As competition intensifies in the online retail sector, and internet sales are expected to account for 53% of total retail sales in 10 years’ time, it has never been more important for retailers to develop effective online platforms.
Continually reviewing their eCommerce platforms through the use of customer data and analytics and using these findings to inform new customer engagement initiatives should be at the top of every retailer’s agenda, to help them stand out from the crowd in an increasingly competitive market.
But the fact is, as we move into an experience economy where the customer journey is paramount, enterprise technology by historical design can struggle to keep up with changing consumer behaviours and expectations. Consumerisation is driving rapid innovation and customers increasingly expect instant service, questions answered immediately and the latest capabilities to aid online purchases.
For example, Instagram shopping capabilities, rich content product detail, or real time awareness of stock locations, all from the comfort of their own home or when they’re on the go, are now a must. If customers cannot get these capabilities from a particular retailer, consumers will simply look elsewhere.
The challenge for retailers is that most online operations are well established, but they often have high levels of inter-dependency on back-end systems such as ERP, stock/inventory, PIM, POS, which can also constrain their agility to act.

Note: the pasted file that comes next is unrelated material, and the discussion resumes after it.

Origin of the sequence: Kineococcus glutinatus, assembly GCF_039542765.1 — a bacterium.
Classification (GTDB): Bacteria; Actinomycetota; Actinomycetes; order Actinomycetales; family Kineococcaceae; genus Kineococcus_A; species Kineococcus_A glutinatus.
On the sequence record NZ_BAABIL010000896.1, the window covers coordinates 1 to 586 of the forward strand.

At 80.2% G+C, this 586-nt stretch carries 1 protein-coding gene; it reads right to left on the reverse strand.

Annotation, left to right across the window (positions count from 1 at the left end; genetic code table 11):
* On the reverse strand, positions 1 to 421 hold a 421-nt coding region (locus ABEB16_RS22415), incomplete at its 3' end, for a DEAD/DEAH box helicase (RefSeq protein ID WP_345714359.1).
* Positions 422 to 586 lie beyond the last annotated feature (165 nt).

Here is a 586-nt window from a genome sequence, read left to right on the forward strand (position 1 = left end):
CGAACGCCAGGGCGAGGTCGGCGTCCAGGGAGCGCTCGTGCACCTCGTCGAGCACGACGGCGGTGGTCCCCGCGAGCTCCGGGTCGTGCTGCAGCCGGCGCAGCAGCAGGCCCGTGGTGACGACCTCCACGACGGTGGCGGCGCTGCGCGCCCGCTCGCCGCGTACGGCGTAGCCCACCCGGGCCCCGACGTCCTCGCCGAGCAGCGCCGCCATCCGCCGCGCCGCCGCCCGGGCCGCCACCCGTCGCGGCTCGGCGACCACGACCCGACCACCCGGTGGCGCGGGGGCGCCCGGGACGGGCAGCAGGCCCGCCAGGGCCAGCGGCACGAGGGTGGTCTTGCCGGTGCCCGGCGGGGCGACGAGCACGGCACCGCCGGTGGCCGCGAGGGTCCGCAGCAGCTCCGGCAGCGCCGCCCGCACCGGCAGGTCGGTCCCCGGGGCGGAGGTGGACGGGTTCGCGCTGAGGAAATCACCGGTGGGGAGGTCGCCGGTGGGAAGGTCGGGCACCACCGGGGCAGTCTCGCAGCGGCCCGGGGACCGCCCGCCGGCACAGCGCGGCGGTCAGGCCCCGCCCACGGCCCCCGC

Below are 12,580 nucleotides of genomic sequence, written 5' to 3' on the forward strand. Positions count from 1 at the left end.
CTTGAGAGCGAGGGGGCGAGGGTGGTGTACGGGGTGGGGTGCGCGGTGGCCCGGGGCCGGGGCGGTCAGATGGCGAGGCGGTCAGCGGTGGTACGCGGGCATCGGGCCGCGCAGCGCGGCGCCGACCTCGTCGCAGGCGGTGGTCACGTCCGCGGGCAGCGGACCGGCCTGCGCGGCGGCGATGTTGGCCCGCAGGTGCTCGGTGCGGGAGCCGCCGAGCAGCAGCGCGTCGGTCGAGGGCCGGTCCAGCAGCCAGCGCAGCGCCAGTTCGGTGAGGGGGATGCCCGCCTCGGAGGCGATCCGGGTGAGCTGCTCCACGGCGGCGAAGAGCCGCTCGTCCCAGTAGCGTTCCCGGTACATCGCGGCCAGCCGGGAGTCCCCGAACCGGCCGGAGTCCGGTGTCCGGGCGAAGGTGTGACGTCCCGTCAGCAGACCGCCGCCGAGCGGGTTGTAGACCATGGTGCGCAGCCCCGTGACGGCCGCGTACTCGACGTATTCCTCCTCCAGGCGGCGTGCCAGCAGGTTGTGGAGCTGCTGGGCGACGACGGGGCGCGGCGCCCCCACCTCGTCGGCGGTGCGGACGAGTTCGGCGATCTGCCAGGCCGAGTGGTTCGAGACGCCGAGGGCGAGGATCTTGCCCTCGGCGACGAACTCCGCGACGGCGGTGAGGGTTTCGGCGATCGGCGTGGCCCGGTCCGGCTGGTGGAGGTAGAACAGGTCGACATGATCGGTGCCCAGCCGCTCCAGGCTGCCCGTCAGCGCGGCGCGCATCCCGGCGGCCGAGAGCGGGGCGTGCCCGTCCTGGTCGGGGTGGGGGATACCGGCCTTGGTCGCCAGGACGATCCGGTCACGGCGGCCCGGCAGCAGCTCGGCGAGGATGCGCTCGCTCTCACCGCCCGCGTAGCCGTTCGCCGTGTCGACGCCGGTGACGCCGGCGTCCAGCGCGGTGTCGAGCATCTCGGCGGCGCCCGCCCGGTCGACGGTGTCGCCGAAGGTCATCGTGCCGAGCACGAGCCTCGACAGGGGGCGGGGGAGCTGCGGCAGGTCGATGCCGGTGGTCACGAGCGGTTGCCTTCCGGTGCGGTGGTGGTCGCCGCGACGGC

Ultimately, retail success is all about understanding customer needs and requirements and adapting capability to keep pace with these changing expectations over time. It is time for retailers to reconsider how they design and implement their eCommerce platforms so that they can innovate and stay ahead of the competition. This is one of the most significant drivers around why the concept of ‘headless commerce’ is beginning to draw the attentions of retail CIOs and CTOs.
When a retailer with a traditional eCommerce application wants to make a change to their website, like adding an additional feature, typically their infrastructure requires them to redeploy the entire application each time, or redefine how other systems work with the commerce platform.
This means that many retailers are either left bound by the capabilities of their eCommerce and/or or their back-end applications or they have to carry out large monolithic deployments, which can be incredibly time consuming and costly, and still falls short of market expectations.
‘Headless commerce’ on the other hand breaks a retailer’s digital commerce capability down into two separate areas: it decouples the eCommerce engine in the back-end from the user interface applications in the front-end (or Head). The back-end processes are responsible for the processing and fulfilment of orders, while the front-end is how customers interact with the retailer’s website.
Through application programming interfaces (APIs), headless commerce provides a path for retailers to integrate a wide variety of social, visual and in-store digital touchpoints from the customer-facing front-end to a back-end eCommerce platform, which can be easily updated and changed at any point.